MONEY TREE: Ark. Tuition Jumps at Rate Higher than Inflation
LITTLE ROCK, Ark. (AP) — All but six of Arkansas’ 32 public colleges and universities raised tuition and mandatory fees at rates greater than inflation between 2005 and 2010, at times because they knew an institution down the road was raising its prices as well, according to a state audit.
A study of tuition and fees, presented to a legislative panel, showed that schools raised fees when state appropriations dropped, to provide more amenities in on-campus housing and to fund generous health insurance packages for faculty and staff. Recent expenditures also included new food courts, workout rooms and indoor basketball courts.
“... Once one institution completes the upgrades, other area institutions are quick to follow in order to appeal to the greatest number of potential students touring the campus,” according to the review presented to the Legislative Joint Auditing Committee.
But the school that raised tuition and fees by the highest percentage since 2005 — National Park Community College in Hot Springs had a 78.9 percent increase — said it needed more money to update its buildings and expand programs as it moved in a new direction.
President Sally Carder said trustees shelved their goal to be the lowest-priced two-year college in Arkansas in the mid-2000s and instead directed the school’s leadership to expand. Tuition and fees went up, as did enrollment. NPCC focuses on health care plus other trades in which graduates can find jobs quickly.
“We’ve concentrated on job demand in our area,” Carder said. “What kind of programs do we need to offer so they can go straight to work? That’s why we have welding and carpentry and heating and air.
“We closed our machining program because we couldn’t get enough people for it. We closed recreation. We turn graduates out within two years, but they were finding they couldn’t get a job in recreation,” Carder said.
Auditors said that while the Consumer Price Index climbed 11.6 percent between July 2005 and June 2010, 26 public colleges and universities raised tuition at a higher rate. NPCC’s figures are for the years 2005-09 because its 2010-11 audit isn’t completed yet.
The smallest increase was at Black River Technical College in Pocahontas and Paragould, which raised tuition and fees by 5.8 percent.
Doug Spencer of the Division of Legislative Audit told the committee that, in Arkansas, institutions of higher education influence each other. If one raises salaries, the college down the road does the same to stay competitive.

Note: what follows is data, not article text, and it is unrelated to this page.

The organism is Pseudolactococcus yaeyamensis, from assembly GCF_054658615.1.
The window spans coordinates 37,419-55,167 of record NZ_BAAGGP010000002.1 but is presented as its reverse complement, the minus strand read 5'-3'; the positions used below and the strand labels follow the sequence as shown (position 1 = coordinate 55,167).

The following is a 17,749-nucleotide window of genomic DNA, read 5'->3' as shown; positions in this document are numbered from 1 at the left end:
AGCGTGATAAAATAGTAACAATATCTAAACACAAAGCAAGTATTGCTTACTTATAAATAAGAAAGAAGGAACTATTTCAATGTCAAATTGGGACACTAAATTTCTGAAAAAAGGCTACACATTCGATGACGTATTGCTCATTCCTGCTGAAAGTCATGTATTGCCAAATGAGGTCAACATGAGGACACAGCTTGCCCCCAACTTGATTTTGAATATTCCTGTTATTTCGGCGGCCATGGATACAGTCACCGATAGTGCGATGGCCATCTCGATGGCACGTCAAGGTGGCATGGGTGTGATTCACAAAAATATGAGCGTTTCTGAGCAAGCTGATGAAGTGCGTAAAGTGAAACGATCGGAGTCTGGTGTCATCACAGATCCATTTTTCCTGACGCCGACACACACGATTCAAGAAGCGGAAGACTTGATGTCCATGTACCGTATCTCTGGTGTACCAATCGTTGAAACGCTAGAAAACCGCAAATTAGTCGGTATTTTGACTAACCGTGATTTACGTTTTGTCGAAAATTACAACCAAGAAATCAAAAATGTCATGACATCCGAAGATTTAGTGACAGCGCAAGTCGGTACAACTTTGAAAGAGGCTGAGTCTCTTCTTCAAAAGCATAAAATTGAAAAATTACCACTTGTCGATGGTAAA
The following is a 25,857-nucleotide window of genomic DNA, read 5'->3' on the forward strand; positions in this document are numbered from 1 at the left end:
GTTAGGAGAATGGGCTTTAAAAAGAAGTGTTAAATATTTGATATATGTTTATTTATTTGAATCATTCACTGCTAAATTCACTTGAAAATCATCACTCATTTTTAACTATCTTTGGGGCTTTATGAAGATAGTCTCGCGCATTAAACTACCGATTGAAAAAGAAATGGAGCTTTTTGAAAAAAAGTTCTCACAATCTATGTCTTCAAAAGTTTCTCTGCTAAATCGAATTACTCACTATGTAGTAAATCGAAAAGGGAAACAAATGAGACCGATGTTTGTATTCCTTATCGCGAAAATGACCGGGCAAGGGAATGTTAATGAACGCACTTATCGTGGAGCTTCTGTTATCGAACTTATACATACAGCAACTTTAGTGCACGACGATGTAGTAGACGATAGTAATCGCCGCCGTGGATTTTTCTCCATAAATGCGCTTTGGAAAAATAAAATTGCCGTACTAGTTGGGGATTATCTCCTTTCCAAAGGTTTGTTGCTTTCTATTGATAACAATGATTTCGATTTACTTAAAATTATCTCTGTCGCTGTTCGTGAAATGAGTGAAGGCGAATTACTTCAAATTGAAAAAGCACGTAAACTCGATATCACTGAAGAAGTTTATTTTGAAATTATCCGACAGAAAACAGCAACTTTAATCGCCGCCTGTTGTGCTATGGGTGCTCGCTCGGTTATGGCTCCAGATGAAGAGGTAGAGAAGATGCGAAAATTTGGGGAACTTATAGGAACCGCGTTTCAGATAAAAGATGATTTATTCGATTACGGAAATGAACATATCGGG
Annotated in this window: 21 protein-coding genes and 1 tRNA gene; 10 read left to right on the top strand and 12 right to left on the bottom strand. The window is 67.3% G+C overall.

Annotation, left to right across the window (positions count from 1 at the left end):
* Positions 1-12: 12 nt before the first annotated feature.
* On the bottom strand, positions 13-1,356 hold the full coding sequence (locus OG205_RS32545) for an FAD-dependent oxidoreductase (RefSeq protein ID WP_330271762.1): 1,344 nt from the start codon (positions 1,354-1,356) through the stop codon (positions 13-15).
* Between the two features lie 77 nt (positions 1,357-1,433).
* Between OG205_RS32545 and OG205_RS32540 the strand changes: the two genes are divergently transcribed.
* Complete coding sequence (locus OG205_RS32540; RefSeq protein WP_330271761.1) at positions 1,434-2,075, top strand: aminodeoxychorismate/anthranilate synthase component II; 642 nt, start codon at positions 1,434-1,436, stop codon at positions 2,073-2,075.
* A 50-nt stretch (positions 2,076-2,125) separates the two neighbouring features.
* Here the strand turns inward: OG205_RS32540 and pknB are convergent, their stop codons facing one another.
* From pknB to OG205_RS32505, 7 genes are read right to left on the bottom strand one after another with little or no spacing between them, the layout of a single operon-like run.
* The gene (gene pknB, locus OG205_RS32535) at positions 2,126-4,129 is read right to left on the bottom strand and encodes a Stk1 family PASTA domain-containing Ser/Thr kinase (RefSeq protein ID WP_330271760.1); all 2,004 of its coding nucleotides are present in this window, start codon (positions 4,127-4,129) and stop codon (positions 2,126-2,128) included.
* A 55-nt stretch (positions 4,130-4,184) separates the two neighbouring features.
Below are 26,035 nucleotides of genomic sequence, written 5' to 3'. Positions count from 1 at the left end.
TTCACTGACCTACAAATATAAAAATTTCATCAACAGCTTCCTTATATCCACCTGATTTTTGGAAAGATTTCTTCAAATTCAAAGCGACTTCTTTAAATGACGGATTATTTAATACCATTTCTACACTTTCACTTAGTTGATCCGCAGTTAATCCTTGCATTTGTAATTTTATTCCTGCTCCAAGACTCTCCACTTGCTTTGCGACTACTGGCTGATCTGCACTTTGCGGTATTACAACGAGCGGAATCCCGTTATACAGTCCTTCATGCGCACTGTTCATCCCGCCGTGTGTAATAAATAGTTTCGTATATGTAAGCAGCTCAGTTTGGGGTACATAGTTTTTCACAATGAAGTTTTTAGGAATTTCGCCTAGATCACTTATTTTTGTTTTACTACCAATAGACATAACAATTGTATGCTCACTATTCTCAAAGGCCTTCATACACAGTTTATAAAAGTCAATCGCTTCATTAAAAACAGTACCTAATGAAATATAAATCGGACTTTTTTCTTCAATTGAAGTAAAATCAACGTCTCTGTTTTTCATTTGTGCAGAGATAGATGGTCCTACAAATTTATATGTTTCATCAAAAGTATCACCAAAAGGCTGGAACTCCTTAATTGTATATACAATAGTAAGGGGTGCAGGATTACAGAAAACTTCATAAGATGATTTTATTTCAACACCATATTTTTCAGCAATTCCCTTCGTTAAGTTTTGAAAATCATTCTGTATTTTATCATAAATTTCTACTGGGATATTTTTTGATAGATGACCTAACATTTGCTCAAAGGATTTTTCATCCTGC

“Institutions tend to survey each other in setting their tuition rates,” Spencer told legislators.
Also, because an education at a state institution is often so much cheaper than a private institution, a public college can raise rates without fearing that they’ll lose prospective student to nearby private colleges, the auditors’ report said.
Sen. Jimmy Jeffress, D-Crossett, said the review should have highlighted that, despite tuition increases, many colleges still do more with less. The data showed Arkansas-Pine Bluff and Arkansas-Monticello had increases of 12.7 percent and 21.5 percent, but the two remain among the least-expensive public four-year colleges in the state.
In National Park Community College’s case, tuition climbed from $1,230 in 2005 to $2,200 in 2009-10.
The auditors noted the increases helped raise salaries to market levels, fund critical maintenance, address a 53 percent increase in the number of students and increase the number of programs offered. Mandatory fees were added or increased to upgrade buildings, install or replace computers and support registration, student activities and a testing center.
Carder said the state’s support per full-time-equivalent student has dropped, and tuition helps make up some of the difference. The auditors said state money makes up 51 percent of the college’s budget, federal funds make up 26 percent and tuition and fees account for 11 percent.
All four-year schools raised tuition at a rate greater than inflation. Arkansas-Fort Smith saw tuition and fees go up 62.5 percent between 2005 and 2010, but it switched from a two-year to a four-year school. Of long-standing four-year schools, Southern Arkansas at Magnolia saw prices rise 41.4 percent.